Naturally, there are no real surprises here: Power Up sounds unapologetically like AC/DC, and Angus has likened the LP to a tribute to Malcolm the same way that Back in Black was a back-pew eulogy for Bon Scott
Unlike his authenticity-branded contemporary Sturgill Simpson, Stapleton has never appeared tortured by the idea that he represents some sort of bygone country-rock ideal, and his fourth album, Starting Over, feels similarly at home trying whatever comes naturally.
McCartney III works best when he leans all the way into the solo acoustic concept.
At its best, Fake It Flowers is right up there with the first Veruca Salt record or That Dog’s Totally Crushed Out in its ability to fuse pensive elation, sugary guitar charge, and sweet pop melodies.
Sophie Allison follows her 2018 breakthrough with a sucker punch of emotion.
There’s enough top-shelf Connie here that a few speed bumps don’t slow it down too much.
After turning heads on their debut, Dogrel, last year, the post-punks flirt with psychedelia and echoey guitar while their singer stands his ground.
Musically, After Hours hits the best balance yet of the gloomy melodrama of the Weeknd’s early EPs or his 2018 release My Dear Melancholy and the pop slickness of his 2016 LP Starboy — at once lachrymose and sleek, cold but plush, like a lavishly ornamented fallout shelter.
It’s the sound of an artist blooming into some of the best music of her career.
Reunions is a nuanced, probing record that finds Isbell more restless than he’s been since Southeastern, a rich portrait of an artist eternally searching deeper within himself.
The Savages frontwoman explores electronic sounds and stream-of-consciousness self-analysis for a dark, compelling listen.
Manic is about the here-and-now real world and her fight for a place in it as a young woman.
Gomez re-enters public life with grace and clarity, two very rare finds indeed.
The singer pays homage to her New Wave heroes and channels classic country; it’s a karaoke night out that ends up being something more substantial.
Positions is minor growth, major strength and a solid step forward in the right direction for one pop’s most exciting stars.
Trifilio is a very good songwriter with a lovely, somewhat folk-toned voice, and Beach Bunny are all good musicians who’ve attained an impressive amount of musical know-how in their few years together.
Their second album is a multi-faceted R&B treat, full of glistening vocal chemistry, sharp writing, and a self-determination you want to get up and cheer for.
Surprise fourth album combines deeply pleasant vibes with high-flying studio ambition, for an LP about letting go and being thankful for what we’ve got.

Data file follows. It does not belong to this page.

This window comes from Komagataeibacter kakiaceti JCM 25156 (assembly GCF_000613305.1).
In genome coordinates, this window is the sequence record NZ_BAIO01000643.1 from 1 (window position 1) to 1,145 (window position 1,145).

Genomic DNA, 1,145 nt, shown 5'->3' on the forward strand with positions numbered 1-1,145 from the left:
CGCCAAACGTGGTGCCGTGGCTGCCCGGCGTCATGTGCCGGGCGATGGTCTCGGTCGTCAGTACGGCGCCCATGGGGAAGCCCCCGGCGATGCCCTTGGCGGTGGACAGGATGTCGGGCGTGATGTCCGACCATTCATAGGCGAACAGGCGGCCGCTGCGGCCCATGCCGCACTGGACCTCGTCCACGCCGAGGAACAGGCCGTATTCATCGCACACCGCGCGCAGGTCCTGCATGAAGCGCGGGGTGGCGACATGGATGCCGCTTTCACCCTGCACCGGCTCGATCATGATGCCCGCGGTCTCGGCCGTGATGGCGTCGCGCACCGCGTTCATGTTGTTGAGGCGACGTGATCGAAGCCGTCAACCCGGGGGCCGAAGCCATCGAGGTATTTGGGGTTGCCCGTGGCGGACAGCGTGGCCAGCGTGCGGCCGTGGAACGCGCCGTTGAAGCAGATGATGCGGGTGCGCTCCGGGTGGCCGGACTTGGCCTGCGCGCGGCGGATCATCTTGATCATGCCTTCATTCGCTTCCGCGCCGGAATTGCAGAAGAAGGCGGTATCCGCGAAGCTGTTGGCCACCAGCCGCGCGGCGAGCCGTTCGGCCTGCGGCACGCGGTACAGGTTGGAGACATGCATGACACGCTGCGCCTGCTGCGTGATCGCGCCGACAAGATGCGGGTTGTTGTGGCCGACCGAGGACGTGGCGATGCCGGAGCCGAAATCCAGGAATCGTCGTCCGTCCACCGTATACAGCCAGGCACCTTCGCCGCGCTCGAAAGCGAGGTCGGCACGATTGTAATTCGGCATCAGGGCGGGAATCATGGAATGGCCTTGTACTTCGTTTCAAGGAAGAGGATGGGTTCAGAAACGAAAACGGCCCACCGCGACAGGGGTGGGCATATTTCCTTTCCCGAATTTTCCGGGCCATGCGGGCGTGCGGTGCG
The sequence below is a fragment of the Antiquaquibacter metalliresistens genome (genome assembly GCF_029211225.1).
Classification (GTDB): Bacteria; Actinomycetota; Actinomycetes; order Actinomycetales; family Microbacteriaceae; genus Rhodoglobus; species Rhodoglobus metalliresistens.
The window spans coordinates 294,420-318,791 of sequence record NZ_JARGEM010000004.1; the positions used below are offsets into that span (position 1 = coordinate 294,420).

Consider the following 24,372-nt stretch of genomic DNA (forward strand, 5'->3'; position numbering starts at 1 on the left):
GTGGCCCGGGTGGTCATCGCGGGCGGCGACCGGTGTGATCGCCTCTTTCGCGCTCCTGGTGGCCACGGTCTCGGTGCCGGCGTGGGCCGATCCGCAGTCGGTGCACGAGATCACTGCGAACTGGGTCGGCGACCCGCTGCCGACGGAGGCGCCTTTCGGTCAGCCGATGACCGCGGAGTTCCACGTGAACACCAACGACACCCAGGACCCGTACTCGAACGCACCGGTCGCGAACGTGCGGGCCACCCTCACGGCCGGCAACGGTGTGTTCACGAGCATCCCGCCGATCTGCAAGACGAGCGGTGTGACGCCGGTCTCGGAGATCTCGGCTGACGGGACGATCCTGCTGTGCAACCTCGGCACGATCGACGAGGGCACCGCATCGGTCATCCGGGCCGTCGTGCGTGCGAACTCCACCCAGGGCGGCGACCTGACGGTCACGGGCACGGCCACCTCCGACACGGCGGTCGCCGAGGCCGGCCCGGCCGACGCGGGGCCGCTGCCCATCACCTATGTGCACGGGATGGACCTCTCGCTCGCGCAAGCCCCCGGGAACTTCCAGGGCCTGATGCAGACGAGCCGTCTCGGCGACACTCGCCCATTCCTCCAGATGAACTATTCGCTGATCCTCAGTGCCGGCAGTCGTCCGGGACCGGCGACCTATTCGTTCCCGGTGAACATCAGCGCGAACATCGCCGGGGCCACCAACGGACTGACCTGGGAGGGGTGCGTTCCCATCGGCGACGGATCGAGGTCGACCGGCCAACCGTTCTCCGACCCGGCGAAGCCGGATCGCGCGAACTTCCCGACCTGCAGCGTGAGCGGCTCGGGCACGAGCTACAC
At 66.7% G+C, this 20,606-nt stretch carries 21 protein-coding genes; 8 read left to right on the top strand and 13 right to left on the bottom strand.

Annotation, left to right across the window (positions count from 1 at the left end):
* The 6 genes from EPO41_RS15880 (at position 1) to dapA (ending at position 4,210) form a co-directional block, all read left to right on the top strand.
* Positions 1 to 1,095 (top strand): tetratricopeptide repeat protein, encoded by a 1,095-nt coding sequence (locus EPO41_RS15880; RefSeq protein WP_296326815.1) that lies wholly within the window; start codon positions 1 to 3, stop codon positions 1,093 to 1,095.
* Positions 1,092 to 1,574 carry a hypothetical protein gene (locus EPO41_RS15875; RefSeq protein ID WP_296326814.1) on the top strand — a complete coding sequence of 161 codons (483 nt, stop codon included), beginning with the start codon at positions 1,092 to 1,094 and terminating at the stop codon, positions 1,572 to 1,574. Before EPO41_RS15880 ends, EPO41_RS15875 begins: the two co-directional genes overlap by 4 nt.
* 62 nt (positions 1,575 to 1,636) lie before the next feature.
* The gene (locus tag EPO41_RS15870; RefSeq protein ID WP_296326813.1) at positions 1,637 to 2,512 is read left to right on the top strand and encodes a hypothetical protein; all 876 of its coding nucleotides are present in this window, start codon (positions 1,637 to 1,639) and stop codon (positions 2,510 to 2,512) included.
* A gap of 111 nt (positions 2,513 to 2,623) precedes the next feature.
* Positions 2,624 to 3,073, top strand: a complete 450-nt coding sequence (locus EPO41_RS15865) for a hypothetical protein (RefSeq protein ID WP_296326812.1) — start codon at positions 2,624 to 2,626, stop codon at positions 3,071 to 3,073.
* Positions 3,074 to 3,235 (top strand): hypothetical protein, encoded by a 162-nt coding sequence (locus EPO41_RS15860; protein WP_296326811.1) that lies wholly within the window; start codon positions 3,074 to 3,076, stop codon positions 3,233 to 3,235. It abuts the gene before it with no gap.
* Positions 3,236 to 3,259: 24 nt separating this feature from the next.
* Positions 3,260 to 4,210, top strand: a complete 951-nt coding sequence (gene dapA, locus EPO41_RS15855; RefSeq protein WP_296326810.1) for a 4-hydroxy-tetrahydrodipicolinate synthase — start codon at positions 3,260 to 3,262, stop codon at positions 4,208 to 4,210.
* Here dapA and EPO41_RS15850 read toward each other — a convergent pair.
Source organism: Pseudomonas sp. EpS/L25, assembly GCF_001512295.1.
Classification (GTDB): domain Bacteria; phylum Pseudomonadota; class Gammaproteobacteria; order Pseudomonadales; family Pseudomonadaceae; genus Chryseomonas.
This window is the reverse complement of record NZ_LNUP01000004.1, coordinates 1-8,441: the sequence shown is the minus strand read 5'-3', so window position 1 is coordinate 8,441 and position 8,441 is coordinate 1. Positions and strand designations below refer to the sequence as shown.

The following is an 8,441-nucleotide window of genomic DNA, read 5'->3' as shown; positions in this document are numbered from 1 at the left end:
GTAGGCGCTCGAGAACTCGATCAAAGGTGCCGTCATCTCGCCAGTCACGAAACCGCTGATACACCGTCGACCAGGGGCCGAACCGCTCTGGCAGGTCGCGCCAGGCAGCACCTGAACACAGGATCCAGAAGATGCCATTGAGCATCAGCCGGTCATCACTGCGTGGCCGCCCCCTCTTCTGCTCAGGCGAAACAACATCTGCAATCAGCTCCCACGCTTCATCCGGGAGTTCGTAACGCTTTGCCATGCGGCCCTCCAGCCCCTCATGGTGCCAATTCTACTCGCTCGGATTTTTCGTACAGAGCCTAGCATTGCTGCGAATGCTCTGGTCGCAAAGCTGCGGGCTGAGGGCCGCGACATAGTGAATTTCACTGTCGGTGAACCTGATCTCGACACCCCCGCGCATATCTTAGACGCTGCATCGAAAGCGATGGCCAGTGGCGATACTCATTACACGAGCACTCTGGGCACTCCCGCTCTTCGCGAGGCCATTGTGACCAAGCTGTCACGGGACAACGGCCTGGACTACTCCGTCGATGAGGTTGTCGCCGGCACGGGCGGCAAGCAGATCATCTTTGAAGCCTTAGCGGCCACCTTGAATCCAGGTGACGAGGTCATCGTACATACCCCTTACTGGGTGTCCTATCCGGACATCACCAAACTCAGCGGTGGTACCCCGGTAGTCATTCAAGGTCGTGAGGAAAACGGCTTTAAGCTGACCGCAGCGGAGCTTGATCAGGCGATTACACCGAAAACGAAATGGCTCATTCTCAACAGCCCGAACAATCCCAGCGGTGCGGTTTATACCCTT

The K-Pop boy band’s latest blockbuster is full of stylistic experiments that all flow together.
Mostly, Gaga has focused Chromatica’s spectrum on the kind of body-moving music that comes naturally to her. Dance music will always be her salvation, and her pop renaissance couldn’t come at a better time.
Eleven expertly rendered, largely downcast songs about broken faith, desperate, occasionally self-destructive love, and tenuous recovery.
It is ... , undeniably, the British pop star’s best album yet: a sumptuous tribute to both peak- and post-disco as well as the black, brown and LGBTQ people the genre resonated with most deeply.
Eternal Atake is Lil Uzi Vert’s best album yet, with a cohesiveness, slick concept, and performance that justifies every ounce of hype.
On her latest album Saint Cloud, the 31-year-old songwriter trades in the indie-rock neurosis of her previous work for a mellower, twangy sound that nods towards her roots in Birmingham, Alabama. But her piercing observations have only grown sharper with time.
The agit-rap duo’s fourth LP was recorded before America was ignited in protest, but it still feels perfectly apt for 2020 America.
Future Nostalgia is a breathtakingly fun, cohesive and ambitious attempt to find a place for disco in 2020. Incredibly, Lipa is successful: the upbeat album that she decided to release a week earlier than planned is the perfect balm for a stressful time.
On Rough and Rowdy Ways, Dylan is exploring terrain nobody else has reached before—yet he just keeps pushing on into the future.
For his sophomore solo release, he’s trying something even more ambitious: asking the world to crossover to him.
For longtime fans who are expectantly, perhaps giddily, steeling themselves for another brutal LP from Apple, Fetch The Bolt Cutters will not disappoint.
Her eighth album is a radical detour into the deepest collection of songs she’s ever come up with.